In the subsequent panel discussion, Tomas Duncan Jurado, Permanent Representative of Panama to FAO, the World Food Programme (WFP), and IFAD, highlighted the need for countries to develop their individual funds to invest in food systems innovations. He emphasized the impact of COVID-19 and conflict on countries’ abilities to adapt.
Ezgi Barcenas, Anheuser-Busch inBev, communicated her company’s commitment to sustainability in local agricultural supply chains. She said Anheuser-Busch takes a “farmer-centric” approach to ensure the farmers with which they work are “scaled, connected, and financially empowered.” She called for innovation at the local level to provide technologies, such as mobile payment services, and access to crop insurance.
Theo de Jager, President, World Farmers Organization (WFO), reminded participants that digitalization and industrialization have “made the world very small for farmers” by increasing competition. He argued that, in rethinking food systems, farmers must take ownership of the transformations required, including coming up with solutions themselves. He also explained that the necessary change may not be “the tool in the hand,” but rather how food is transported to hungry people. He said enough food is already produced to feed the world’s population.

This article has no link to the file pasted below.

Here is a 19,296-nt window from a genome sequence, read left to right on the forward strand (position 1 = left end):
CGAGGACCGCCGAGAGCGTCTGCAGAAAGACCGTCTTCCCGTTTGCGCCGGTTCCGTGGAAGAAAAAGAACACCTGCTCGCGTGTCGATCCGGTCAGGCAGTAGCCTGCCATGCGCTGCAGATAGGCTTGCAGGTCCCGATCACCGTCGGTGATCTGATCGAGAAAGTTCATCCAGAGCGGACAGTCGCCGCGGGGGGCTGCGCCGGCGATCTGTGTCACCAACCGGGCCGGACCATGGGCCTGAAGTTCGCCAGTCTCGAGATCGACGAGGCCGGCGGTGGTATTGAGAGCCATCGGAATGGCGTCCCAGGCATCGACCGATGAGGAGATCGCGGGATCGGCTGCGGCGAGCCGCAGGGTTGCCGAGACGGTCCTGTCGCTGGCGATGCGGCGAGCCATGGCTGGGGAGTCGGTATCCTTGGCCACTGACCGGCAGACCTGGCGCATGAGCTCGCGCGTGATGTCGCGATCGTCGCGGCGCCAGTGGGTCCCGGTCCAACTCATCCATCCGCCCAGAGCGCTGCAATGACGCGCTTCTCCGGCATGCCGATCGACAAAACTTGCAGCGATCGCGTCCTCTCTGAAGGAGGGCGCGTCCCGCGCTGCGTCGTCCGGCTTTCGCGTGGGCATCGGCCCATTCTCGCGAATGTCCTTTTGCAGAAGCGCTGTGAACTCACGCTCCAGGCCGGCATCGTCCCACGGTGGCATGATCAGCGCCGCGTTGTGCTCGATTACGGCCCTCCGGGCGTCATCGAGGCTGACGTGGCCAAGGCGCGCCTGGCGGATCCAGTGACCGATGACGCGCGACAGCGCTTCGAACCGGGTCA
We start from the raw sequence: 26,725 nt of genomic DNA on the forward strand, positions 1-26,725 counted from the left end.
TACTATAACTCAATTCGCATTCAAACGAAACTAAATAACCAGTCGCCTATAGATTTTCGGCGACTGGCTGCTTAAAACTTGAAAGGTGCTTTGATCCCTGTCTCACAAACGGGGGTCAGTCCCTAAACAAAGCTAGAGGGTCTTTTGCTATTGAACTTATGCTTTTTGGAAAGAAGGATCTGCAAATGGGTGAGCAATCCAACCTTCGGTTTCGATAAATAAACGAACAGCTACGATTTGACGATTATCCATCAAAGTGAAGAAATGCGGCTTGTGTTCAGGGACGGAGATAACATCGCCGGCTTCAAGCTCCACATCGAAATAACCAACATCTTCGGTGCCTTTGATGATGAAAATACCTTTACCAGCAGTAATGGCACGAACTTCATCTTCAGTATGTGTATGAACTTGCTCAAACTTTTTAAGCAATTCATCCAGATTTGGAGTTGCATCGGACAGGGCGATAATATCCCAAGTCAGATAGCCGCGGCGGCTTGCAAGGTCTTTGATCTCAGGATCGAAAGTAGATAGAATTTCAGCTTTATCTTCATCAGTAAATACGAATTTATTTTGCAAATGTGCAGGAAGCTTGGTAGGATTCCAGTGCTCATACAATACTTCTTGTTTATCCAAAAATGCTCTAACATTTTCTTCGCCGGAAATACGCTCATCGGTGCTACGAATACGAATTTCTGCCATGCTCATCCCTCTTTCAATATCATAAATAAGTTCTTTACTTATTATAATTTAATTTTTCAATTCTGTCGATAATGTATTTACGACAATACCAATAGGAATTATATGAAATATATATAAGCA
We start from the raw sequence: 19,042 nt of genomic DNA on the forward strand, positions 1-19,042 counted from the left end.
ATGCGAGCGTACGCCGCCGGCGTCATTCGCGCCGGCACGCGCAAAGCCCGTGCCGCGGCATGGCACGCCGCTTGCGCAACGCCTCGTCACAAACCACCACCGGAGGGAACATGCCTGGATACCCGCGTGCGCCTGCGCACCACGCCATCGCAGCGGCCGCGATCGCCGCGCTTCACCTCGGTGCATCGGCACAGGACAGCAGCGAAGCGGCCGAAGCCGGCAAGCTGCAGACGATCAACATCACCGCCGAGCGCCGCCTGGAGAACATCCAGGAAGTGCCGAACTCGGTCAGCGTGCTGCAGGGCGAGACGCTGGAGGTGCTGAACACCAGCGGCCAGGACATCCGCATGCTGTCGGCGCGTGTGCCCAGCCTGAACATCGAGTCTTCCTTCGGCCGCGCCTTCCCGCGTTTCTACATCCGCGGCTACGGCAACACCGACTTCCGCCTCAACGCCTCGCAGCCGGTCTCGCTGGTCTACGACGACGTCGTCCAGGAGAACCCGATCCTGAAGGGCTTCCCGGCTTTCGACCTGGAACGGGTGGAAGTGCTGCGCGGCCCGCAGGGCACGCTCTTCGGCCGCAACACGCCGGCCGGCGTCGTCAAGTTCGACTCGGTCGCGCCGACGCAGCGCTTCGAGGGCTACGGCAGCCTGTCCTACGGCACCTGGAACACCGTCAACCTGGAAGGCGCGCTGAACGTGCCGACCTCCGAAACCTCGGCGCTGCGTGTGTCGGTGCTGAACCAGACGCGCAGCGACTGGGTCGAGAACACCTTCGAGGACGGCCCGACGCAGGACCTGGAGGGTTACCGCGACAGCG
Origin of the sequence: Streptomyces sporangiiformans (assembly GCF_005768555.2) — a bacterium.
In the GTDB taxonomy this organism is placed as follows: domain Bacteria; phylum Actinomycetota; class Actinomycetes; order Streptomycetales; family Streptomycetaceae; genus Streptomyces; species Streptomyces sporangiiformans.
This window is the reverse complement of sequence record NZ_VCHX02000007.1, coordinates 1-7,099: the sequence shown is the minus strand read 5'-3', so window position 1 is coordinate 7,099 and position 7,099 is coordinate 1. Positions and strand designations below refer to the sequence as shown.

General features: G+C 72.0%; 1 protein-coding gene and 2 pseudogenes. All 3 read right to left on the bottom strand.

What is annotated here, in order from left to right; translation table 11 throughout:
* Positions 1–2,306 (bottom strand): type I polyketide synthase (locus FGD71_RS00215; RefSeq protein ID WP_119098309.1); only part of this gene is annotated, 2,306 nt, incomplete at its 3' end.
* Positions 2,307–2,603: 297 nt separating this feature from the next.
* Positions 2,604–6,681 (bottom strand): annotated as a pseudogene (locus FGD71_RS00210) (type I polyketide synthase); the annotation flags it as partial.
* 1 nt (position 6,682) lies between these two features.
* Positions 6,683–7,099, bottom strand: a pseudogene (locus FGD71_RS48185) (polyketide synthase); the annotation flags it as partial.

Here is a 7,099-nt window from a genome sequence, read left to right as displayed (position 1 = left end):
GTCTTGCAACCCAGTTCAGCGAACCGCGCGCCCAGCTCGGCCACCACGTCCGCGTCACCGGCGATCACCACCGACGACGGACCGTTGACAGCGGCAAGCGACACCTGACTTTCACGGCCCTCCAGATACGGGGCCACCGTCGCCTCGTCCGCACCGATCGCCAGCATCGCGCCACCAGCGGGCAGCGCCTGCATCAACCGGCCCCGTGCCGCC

Noting the majority of the world’s water use is for agricultural production, Torgny Holmgren, Stockholm International Water Institute (SIWI), pointed to three major challenges:
- the world needs to grow more food with less water, using water-smart farming practices, traditional water catchment techniques, and fewer water-dependent crops;
- food security must be strengthened as climate change worsens, both through innovative farming techniques and financing; and
- carbon emissions from agriculture must be reduced.
He concluded by explaining that managing water is “about innovation, but it’s also about behavior,” and water management techniques can help farmers become more resilient.
In the ensuing discussion, panelists and speakers discussed their hopes for outcomes at COP 26 related to: innovation in agri-food systems; the need for coordinated and systematic approaches; and the importance of nature-based actions alongside technological innovations, such as blockchain.
Eduardo Mansur, FAO, underlined FAO’s work with 70 countries to update provisions in their NDCs for agriculture in their long-term strategies. He stressed that the transformation of agri-food systems to become more efficient, inclusive, resilient, and sustainable is both possible and necessary. He concluded the meeting by underlining that agri-food systems must be part of the solution to the climate crisis.